• Cushman & Wakefield Releases Special Report: U.S. – China Trade Tensions – Potential Impact on China’s Commercial Property Markets

    19 July 2018

    (5 July 2018, Hong Kong) —— Cushman & Wakefield, a global leader in commercial real estate services, today released a special report titled, “U.S. – China Trade Tensions – Potential Impact on China’s Commercial Property Markets”. According to the report, U.S. – China trade relations have become increasingly heated in recent months, with both sides threatening to up the ante by adding new products to be hit with import tariffs.

    Since the first measures were announced, several rounds of high-level talks between the two sides resulted in an agreed ceasefire in May. But no sooner had the rhetoric between the world’s two largest economies cooled somewhat, in mid-June the U.S. proceeded with previously announced tariffs on US$50 billion worth of “industrially significant technologies” from China. There was an immediate retaliation from China with levies on an equal amount of U.S. exports to the country. Trade tensions continue to escalate at press time, with the U.S. potentially targeting US$200 billion worth of Chinese imports and China’s Ministry of Commerce announcing it is considering “quantitative and qualitative” countermeasures that reportedly could hurt American businesses in the country.

    Where the current trade row leads cannot be predicted with any degree of certainty, as high level discussions among senior policymakers on both sides are ongoing and the situation remains highly fluid. With real estate being a pillar of the global economy and linked to a host of industries in both China and the U.S. affected by trade frictions, what could be the impact on commercial property and investment in China? This report indicates that the property market in China could stand to see a wide variance of impact, from minor to significant, with the degree of any possible hit hinging on how leaders on both sides progress in ironing out critical trade differences.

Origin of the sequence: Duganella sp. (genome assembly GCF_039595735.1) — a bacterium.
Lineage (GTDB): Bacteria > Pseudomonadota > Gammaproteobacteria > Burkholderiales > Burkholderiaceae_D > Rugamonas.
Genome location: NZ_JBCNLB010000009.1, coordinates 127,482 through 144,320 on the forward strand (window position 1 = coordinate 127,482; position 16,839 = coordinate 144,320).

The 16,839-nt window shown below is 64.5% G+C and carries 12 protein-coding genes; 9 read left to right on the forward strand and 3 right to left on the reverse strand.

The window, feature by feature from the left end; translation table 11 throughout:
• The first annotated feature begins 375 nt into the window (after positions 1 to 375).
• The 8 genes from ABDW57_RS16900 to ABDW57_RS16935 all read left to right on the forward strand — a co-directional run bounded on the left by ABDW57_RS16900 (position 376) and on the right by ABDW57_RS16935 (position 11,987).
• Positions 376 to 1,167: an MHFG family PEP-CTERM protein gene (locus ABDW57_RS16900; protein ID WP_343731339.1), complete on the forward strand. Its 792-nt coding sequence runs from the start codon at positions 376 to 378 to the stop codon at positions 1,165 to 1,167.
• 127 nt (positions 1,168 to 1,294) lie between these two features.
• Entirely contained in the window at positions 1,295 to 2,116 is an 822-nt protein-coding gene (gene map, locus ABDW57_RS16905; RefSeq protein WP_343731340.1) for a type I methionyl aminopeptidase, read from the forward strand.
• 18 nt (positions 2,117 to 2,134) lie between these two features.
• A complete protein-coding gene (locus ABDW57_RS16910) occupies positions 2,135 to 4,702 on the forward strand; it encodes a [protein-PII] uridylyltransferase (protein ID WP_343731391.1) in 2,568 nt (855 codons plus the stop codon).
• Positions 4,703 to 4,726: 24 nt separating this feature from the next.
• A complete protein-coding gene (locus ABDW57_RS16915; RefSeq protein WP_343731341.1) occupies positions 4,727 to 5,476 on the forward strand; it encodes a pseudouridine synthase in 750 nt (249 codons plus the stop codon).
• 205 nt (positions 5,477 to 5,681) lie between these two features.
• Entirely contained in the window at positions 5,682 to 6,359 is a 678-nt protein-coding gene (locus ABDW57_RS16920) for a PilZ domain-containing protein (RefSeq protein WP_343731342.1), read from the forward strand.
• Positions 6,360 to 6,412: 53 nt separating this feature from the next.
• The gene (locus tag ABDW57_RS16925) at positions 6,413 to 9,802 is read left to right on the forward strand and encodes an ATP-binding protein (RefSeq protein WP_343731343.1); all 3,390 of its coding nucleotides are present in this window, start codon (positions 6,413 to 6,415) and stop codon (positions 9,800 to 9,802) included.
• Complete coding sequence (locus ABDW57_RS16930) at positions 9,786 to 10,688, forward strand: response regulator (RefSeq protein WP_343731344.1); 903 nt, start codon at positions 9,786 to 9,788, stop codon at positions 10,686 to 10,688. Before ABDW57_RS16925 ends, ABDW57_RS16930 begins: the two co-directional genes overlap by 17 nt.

Sabrina Wei, Head of North China Research, Cushman & Wakefield, said, “Though China’s property market is likely to be highly resilient to trade penalties and able to withstand a high degree of friction, it could see significant negative impact should a full-blown trade war break out.”

    James Shepherd, Managing Director of Research, Greater China, Cushman & Wakefield, said, “As China loosens certain policies that would benefit foreign investors, we do not anticipate U.S. investors and developers of real estate will be singled out and treated any differently than other foreign players even in the event trade disagreements escalate.”

    Kevin Thorpe, Chief Economist and Global Head of Research, Cushm.an & Wakefield, said, “A trade war would be very damaging to China’s economy if the U.S. stopped buying, it would also be very damaging to the U.S. economy. The result would be much fewer immediate options and much higher prices in the U.S., both of which ultimately hurt most U.S. consumers and businesses. For the U.S. and China, the trade war scenario is a no-win situation.”

    This report examines some of the practical effects on the office, retail and industrial property sectors in China stemming from an increasingly heated trade dispute with the U.S. It also looks at the potential impact on real estate investment and outbound capital flows from China into U.S. property markets, as well as the trade challenges for China in the larger macroeconomic backdrop.

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